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SECT. LXXXV.

CAPTIVITY.

Soon after the execution of the tyrant ROBESPIERRE, the committee of general safety appointed a deputation of its members to visit the prisons, and speak the words of comfort to the prisoners. In the mean time orders for liberty arrived in glad succession; and the prisons of Paris, so lately the abodes of hopeless misery, now exhibited scenes which an angel might have contemplated with ecstasy. Upon the fall of the republican tyrant, the terrible spell which bound the land of France was broken ; the shrieking whirlwinds, the black precipices, the bottomless gulphs, suddenly vanished. The generous affections, the tender sympathies, so long repressed by the congealing stupefaction of terror, burst forth with uncontrolable energy; and the enthusiasm of humanity took place of the gloomy terror of despair, as suddenly as when the winter's ice diffolves in the clear sunshine, or that luminary assumes its effulgence after an eclipse. The first persons released from the Luxenbourg were

Monsieur gave

Monsieur and Madame BITAUBY, two days after the fall of ROBESPIERRE. When they were liberated, the prisoners, to the ainount of nine hundred persons, formed a lane to see them pass; they embraced them, they bathed them with tears, they overwhelmed them with benedictions, they hailed with transport the moment which themselves the earnest of returning freedom: but the feelings of such moments may be imagined, but cannot be described. Crowds of people were constantly assembled at the gates of the prisons, to enjoy the luxury of seeing the prisoners snatched from their living tombs, and restored to freedom : that very people, who, when they first shook off their yoke of regal dominion, had committed every excess, and afterwards beheld, with stupid silence, the daily work of death under new rulers, now melted into tears over the sufferers, and filled the air with the loudest acclamations at their release. Paris was converted into a scene of enthusiastic transport. The theatres, the public walks, the streets, resounded with the songs of rejoicing; the people indulged themselves in all the frolic gaiety which belongs especially to their character ; whilst the transport of the prisoners choaked the voice of utterance.

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IMAGINE to yourself Demosthenes addressing the most illustrious assembly in the world, upon a point whereon the fate of the most illustrious of nations de pended. How awful such a meeting ! How vast the subject ! Is any man pofseffed of talents adequate to the great occasion ? Adequate-yes, superior.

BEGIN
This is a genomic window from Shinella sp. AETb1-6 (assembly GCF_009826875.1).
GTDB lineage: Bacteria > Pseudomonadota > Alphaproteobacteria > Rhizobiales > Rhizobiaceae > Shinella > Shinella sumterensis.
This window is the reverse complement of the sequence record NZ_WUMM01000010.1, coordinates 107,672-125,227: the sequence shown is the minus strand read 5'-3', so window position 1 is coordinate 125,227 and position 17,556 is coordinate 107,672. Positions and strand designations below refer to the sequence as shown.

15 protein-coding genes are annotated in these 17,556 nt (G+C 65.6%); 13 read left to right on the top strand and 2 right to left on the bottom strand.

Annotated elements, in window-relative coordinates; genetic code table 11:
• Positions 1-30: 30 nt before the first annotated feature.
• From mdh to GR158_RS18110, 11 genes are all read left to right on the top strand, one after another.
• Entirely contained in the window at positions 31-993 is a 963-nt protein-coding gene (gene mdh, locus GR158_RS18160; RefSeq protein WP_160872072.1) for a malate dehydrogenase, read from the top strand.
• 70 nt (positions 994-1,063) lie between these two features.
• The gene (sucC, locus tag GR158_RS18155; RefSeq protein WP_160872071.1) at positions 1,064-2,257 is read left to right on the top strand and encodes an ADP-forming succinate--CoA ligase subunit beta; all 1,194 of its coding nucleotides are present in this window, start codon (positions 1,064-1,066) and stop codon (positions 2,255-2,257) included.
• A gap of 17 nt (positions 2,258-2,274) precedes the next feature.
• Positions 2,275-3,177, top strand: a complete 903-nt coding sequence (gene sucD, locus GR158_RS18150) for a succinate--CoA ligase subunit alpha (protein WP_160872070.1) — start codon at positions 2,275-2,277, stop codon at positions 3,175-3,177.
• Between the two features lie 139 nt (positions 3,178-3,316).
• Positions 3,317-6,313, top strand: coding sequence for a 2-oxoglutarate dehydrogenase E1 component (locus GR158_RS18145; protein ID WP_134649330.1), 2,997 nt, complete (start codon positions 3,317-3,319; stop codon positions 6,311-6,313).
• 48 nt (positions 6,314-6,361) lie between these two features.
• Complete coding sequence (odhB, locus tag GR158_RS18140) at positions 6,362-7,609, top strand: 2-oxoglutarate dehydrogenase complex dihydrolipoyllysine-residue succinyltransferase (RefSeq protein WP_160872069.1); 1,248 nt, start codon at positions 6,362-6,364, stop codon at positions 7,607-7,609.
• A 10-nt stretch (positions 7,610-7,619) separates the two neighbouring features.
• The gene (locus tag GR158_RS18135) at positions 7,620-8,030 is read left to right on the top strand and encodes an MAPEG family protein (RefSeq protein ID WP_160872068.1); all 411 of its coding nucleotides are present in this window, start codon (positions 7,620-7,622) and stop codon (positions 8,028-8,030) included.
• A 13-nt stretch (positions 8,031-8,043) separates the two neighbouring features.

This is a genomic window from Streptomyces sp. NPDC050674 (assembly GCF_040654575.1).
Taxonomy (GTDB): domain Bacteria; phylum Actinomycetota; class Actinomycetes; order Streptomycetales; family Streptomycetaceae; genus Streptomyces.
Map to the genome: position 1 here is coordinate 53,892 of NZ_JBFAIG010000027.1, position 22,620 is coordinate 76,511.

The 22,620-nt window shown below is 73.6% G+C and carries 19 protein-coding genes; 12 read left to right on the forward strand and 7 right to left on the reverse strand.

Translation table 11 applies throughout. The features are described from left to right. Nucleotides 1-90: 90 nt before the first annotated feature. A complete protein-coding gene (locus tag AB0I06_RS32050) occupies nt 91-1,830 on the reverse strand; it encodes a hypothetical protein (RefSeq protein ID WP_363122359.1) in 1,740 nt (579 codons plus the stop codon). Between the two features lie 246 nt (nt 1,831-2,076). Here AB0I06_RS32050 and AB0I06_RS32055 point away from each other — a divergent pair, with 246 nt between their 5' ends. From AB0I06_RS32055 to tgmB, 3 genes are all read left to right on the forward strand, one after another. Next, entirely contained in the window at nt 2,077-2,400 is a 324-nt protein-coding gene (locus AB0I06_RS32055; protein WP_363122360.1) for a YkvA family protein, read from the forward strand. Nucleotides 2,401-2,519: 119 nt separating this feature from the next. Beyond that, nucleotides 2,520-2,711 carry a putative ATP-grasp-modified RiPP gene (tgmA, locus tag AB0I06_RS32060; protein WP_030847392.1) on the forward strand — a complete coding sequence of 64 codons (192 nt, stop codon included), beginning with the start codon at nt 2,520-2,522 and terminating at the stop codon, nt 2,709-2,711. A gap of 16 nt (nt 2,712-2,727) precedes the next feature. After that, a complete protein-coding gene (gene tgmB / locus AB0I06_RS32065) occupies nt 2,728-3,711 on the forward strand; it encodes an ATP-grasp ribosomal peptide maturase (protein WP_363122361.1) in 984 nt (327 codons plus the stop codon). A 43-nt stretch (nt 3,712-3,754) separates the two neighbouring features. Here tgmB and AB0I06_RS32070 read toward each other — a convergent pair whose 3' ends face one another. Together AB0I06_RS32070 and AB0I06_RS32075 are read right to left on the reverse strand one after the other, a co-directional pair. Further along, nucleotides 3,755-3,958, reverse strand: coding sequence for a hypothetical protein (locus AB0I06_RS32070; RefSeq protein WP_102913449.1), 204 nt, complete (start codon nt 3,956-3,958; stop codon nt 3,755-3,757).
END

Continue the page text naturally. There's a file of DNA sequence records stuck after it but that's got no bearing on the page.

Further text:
16 I beheld “ Philip,” says DEMOSTHENES, “ he with whom

was your contest, resolutely, while in pursuit of em“ pire and dominion, exposing himself to every wound; “ his eye gored, his neck wrested, his arm, his thigh

pierced; whatever part of his body fortune should “ feize on, that cheerfully relinquishing; provided that, “ with what remained, he might live with honour and is renown.-And shall it be faid, that he, born in PÉL

LA, a place heretofore mean and ignoble, should be

inspired with so high an ambition and thirst of fame, “ while you, ATHENIANS!!" &c. Thus DemostHENES, by the organs of his body, attuned to the exertions of the mind, through the kindred organs of the hearers, instantaneously, and, as it were, with an electrical spirit, vibrates those énergies from soul to soul.Notwithstanding the diversity of minds in such a multitude, by the lightning of eloquence, they are melted into one mass-the whole assembly, actuated in one and the same way, become, as it were, one man, and have but one voice. --The universal cry is—" Let us march

hearers,

against Philip-let us fight for our liberties—let us “ conquer-or die !"

HANNIBAL having assembled together all his fortes, previous to the battle of Ticinus, he brought before them the young prisoners, whom he had taken among thofe barbarians that had disturbed his march across the Alps. With a view to the design which he now put in practice, he had before given orders, that these men fhould be treated with the last severity. They were loaded with heavy chains; their bodies were emaciated with hunger ; and mangled by blows and stripes. In this condition, he now placed them in the midst of the assembly; and threw before them fomé suits of Gallic armour, such as their kings are accustomed to wear when they engage in single combat. He ordered fome horses also to be set before them; and military habits, that were very rich and splendid. He then demanded

of

of the young men,

“ which of them were willing to " try their fate in arms against each other; on condition " that the conqueror should possess those spoils that were “ before their eyes, while the vanquished would be re" leased by death from all his miseries.” The captives, with one voice, cried out, and testified the utmost eagerness to engage.

HANNIBAL then commanded, ” that lots should be cast among them: and that those “ two, upon whom the lot should fall, should take the

arms that were before them, and begin the combat.” When the prisoners heard these orders, they extended their hands towards the heavens; and every one most fervently implored the gods, that the lot to fight might be his own. And no sooner was their chance decided, than those whose fortune it was to engage, appeared filled with joy, while the rest wese mournful and dejected. When the combat was also determined, the captives, that were by lot excluded the trial, pronounced “ him who had lost his life in the engagement to be, in “ their sight, not less happy than the conqueror : since, “ by dying, he was released from all that wretchedness, “ which they were still doomed to suffer.” The same reflections arose also in the minds of the Carthaginian soldiers; who, from comparing the condition of the

dead

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